Archive for January, 2014

Review: Klor- Klor

Posted in ars magna recordings, atmospheric black metal, black metal, denmark, Reviews with tags , , , , , on January 30, 2014 by blackmetallurgy

**Edited 1/30/14, because the Danes are from Denmark, not the Dutch. My bad. In my defense, I’ve had a toothache and have been on a LOT of painkillers this week.**

Klor’s self-titled debut packs a huge punch in an unassuming package. This Danish band reminds me in many ways of bands like Taake and Mgla- bands that take traditional black metal sounds and combine them in new and original ways, resulting in a fresh and alluring sound.

Although Klor utilizes a lot of distortion on this album, the chord progressions are often melodic, shifting to unexpected resolutions. The opening track, “Ancient Timer,” provides an excellent example of this technique. The result is something that sounds forest-like to me; although it’s a dark sound, it also reverberates with a feel of wonder.

Klor would probably be happy to know my opinion of that sound, considering that the album as a whole draws on a lot of woodland imagery. Songs like “Criminal Youth of the Woods,” “Helmet Overgrown With Weeds,” and the beautifully named “Ghostlip,” all evoke images of a natural setting.

Even some of the heavier pieces on the album, like “Criminal Youth of the Woods,” have some lovely parts (around 2:16 in particular). “Sunroom” uses harmonies that I normally associate with post-black metal or blackgaze, but the tempo is much faster than that particular subgenre normally is. The guitar harmonies are incredible on this track, and the eerie keyboard opening is a welcome shift in pace before the track blasts off, ending abruptly.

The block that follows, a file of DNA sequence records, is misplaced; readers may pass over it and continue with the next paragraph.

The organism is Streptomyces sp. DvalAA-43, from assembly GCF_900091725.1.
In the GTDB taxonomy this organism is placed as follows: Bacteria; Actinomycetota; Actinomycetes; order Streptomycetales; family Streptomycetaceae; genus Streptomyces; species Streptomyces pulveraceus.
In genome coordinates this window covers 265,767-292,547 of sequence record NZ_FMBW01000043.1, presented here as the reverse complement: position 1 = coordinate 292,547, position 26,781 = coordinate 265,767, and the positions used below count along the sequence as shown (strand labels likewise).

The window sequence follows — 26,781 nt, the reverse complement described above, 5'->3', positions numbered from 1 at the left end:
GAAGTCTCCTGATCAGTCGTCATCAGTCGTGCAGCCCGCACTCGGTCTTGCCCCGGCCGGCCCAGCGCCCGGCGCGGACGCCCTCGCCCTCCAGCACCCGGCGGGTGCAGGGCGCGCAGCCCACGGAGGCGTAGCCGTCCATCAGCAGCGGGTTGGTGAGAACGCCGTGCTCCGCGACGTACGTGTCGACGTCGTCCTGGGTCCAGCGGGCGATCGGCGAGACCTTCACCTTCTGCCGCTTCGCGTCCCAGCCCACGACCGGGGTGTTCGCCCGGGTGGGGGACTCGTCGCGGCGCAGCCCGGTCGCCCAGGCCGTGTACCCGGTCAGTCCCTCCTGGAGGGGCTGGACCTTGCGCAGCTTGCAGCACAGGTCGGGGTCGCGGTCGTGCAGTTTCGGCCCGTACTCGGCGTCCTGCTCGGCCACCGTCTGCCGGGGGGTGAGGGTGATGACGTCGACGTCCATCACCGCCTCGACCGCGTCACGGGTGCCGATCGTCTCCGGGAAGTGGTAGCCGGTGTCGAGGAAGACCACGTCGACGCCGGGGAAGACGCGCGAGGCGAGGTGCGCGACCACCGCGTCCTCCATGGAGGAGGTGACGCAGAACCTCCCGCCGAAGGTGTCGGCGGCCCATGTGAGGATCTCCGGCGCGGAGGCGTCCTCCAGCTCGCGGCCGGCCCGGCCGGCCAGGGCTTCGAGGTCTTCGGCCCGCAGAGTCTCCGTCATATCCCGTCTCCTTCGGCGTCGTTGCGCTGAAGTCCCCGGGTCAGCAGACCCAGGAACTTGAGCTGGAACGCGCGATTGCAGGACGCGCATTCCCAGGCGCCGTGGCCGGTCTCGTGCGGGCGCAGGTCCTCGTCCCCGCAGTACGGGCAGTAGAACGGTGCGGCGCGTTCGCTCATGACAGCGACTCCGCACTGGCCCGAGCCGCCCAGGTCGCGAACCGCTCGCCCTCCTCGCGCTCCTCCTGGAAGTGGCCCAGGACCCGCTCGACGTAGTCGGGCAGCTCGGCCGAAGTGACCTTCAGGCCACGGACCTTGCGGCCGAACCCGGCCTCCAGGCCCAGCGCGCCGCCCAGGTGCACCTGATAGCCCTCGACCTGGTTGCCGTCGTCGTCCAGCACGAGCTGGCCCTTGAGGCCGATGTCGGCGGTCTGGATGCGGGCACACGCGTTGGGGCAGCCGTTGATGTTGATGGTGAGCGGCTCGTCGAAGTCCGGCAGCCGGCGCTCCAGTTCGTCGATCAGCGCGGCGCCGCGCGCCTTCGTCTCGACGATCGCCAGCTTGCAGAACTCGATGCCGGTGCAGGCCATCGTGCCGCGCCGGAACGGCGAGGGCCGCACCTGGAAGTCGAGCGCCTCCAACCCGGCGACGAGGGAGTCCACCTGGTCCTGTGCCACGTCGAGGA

As mesmerizing as the pretty parts of the album are the churning, dissonant passages. “Helmet Overgrown With Weeds” makes use of this technique, wedged in between a post-black metal feeling opening and woodsy bell-tones at the end.

As I mentioned above, the wilderness feel of Klor extends beyond just the feel of the music and the song titles. The album artwork is also inundated with forest imagery, which is what drew me immediately to the album. The back cover lists the names of the songs with plants, feathers, and other nature imagery corresponding with the titles. However, the simple black and white background does little to prepare you for the inside artwork. Seafoam green and bright orange, the inside of the case is highly unexpected, as with so much of this album.


I’m told this says “Klor.”

This color scheme was rather unexpected.

This color scheme was rather unexpected. I really like the contrast with the black and white disc, though.

This makes my little foresty heart happy.

This makes my little foresty heart happy.

The production on Klor’s debut is very good; the instruments and vocals are accommodated nicely in the mix. I only could make out the words clearly at a couple of points, which means that the vocals were blending into the mix in the way that I really love when it comes to black metal. Especially since Klor is such an atmospheric album, I feel like the blending of vocals with instruments and the meticulous highlighting of the more unconventional and post-black metal parts serve the band well.

Quite frankly, I love this debut album from this little Danish band I had never heard of until recently. It’s astoundingly original and fresh- although the album draws on post-black metal/blackgaze, which is really popular right now, Klor approaches these subgenres in a new way. It’s always exciting to hear new things in black metal, especially with how popular the genre has become. Please give Klor a listen; trust me, you won’t regret it.

Hagalaz’ Favorite Tracks:

Ancient Timer



ALSO, A special thanks to Ars Magna Recordings for sending me this album and allowing me to review it! I really appreciate your support!



More Reviews at Burning Fist: Gehenna and Hecate Enthroned

Posted in black metal, blogs, burning fist, norway, Reviews, symphonic black metal, uk with tags , , , , , , , , on January 29, 2014 by blackmetallurgy

I wrote more reviews for Burning Fist, this time of Gehenna and Hecate Enthroned‘s new albums (2013 releases). Follow the links!